One of the key challenges for a PPC manager is how they go about managing their head terms and long-tail keywords. Get this right and your paid search accounts will be effective, efficient and have the ability to evolve progressively over time. However get this wrong and you will be missing out on high quality traffic, paying inflated cost-per-clicks (CPCs) and will not be streamlining the performance of the account over time.
While this is important for all PPC accounts, this is particularly important for large retail accounts due to the huge product ranges (particularly in sectors such as DIY) and massive amounts of potential long-tail terms.
What are they and how do they differ from each other?
When marketers refer to head and long-tail terms, what are they actually referring to?
- Head terms are those terms that are significant traffic drivers to an account (>5%), such as ‘Power Drill’
- Long-tail keywords get their name from the graph shown below, and are generally longer, more specific terms, e.g ‘Bosch GSR 1800-LI Professional 18V Drill’ or ‘where can I buy a Bosch power drill’
The graph shows how the head terms (short-tail) are very small in number; however they drive huge amounts of traffic (keyword popularity).
Head Terms vs Long-Tail Terms
So with this in mind, how do you actually manage these very different segments?
The importance of account set-up can’t be understated – if this is set up in line with best practice, the ongoing management and development will be much more efficient and effective.
In order to create the ideal structure, you first need to carry out a significant amount of keyword research (including leveraging tools such as Keywords Everywhere). This is easier to do with a more established account where this can be more of a reorganising/filling in the gaps process.
Managing the Head Terms – Identifying and Isolating Core Terms
Identifying and isolating the core terms for the account is the best way to keep head terms under control and operating in the most profitable way. Core terms should be the head terms, as well as any longer tail terms that are significant traffic/conversion drivers for the account.
The method for identifying these terms is by running a ‘Core Term Analysis’, whereby you first pull a search query report (SQR) for the last 90 days. This data should include the usual PPC metrics as well as conversion data. Sorting the data by traffic, then impression, spend and finally conversions, you should be able to a gather a list of 10-15 of the most important keywords for the account.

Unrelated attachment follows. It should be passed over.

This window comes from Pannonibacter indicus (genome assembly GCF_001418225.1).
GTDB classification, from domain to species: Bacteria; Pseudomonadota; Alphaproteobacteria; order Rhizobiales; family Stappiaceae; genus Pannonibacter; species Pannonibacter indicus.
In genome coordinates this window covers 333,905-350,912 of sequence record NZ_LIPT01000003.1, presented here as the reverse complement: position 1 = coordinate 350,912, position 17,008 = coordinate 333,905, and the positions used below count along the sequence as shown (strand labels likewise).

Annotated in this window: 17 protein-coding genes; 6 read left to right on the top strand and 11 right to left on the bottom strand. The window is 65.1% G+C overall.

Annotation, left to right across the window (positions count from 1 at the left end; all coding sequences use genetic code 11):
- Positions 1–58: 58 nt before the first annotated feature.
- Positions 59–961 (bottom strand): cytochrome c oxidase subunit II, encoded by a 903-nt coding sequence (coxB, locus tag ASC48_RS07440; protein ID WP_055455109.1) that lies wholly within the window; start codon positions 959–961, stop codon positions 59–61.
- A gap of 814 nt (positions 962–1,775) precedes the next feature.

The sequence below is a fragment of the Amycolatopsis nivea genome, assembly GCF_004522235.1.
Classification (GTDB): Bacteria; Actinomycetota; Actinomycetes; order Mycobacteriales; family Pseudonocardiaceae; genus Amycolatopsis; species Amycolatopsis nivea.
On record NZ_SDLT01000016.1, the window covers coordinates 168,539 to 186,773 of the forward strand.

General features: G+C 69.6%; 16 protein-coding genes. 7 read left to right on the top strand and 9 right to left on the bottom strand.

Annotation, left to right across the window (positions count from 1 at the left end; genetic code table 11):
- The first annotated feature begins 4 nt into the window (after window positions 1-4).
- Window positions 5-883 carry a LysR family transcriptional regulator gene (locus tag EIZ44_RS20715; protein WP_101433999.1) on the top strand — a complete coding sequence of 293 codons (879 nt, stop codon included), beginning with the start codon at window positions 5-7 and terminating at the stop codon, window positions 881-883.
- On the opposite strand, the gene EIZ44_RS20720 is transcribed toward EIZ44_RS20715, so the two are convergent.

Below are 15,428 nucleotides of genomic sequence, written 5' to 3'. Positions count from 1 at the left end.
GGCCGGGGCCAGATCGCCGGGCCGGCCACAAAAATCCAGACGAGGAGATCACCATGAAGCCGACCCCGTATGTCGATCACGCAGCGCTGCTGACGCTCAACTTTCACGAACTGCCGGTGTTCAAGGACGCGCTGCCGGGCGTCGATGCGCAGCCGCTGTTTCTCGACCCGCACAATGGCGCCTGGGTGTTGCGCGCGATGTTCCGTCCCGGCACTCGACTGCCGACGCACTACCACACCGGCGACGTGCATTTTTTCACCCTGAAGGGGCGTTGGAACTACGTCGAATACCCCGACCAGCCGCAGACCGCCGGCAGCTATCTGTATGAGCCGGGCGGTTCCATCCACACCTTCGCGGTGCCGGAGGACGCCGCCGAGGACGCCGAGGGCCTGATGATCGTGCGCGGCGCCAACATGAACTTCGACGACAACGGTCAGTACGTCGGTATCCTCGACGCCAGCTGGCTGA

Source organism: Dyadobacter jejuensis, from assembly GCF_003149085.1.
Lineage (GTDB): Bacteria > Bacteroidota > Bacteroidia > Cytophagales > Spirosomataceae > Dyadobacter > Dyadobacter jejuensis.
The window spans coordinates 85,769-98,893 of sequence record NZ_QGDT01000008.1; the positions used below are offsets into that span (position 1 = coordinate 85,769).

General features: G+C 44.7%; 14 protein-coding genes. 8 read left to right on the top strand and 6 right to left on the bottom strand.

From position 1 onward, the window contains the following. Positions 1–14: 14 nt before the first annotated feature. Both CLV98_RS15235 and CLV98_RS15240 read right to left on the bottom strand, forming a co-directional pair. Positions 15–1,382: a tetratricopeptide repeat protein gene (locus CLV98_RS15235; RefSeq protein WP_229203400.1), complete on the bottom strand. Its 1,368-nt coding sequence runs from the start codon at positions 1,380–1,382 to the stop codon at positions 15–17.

These should all be set to exact match and isolated into their own ad groups for a number of reasons…
- Ad copy and landing page testing can take place for these terms to maximise the quality score, reducing average CPCs significantly
- This will also allow for the full range of bid optimisation tactics available at ad group level and apply these independently to each of the single keyword ad groups (demographics, remarketing lists for search ads, and device)
- Simplified budget management and reporting on the performance of these terms
Managing the Longer Tail – Match Type Segmentation
The greatest tool you have at your disposal to manage the longer tail keywords is the different match types available within the engines. There is little question when it comes to the performance of a keyword in a given auction – exact match is king! This is due to the tighter control over what you are matching out to, allowing you to tailor the most relevant ads and landing pages, ultimately getting a much higher quality score, which results in much lower CPCs for this traffic.
So it’s important that every relevant keyword is covered in the account on exact match, with bids applied independently to be able to optimise at the most granular level.
If your keyword research was sufficient, this will cover the head terms. However, no matter how good your research was, this will never be able to fully cover the longer-tail terms. This is due to the huge number of terms and sequences of those terms available for any given account. Especially given the fact that even as recently as 2017, Google stated that 15% of all searches are completely unique (never been searched for before).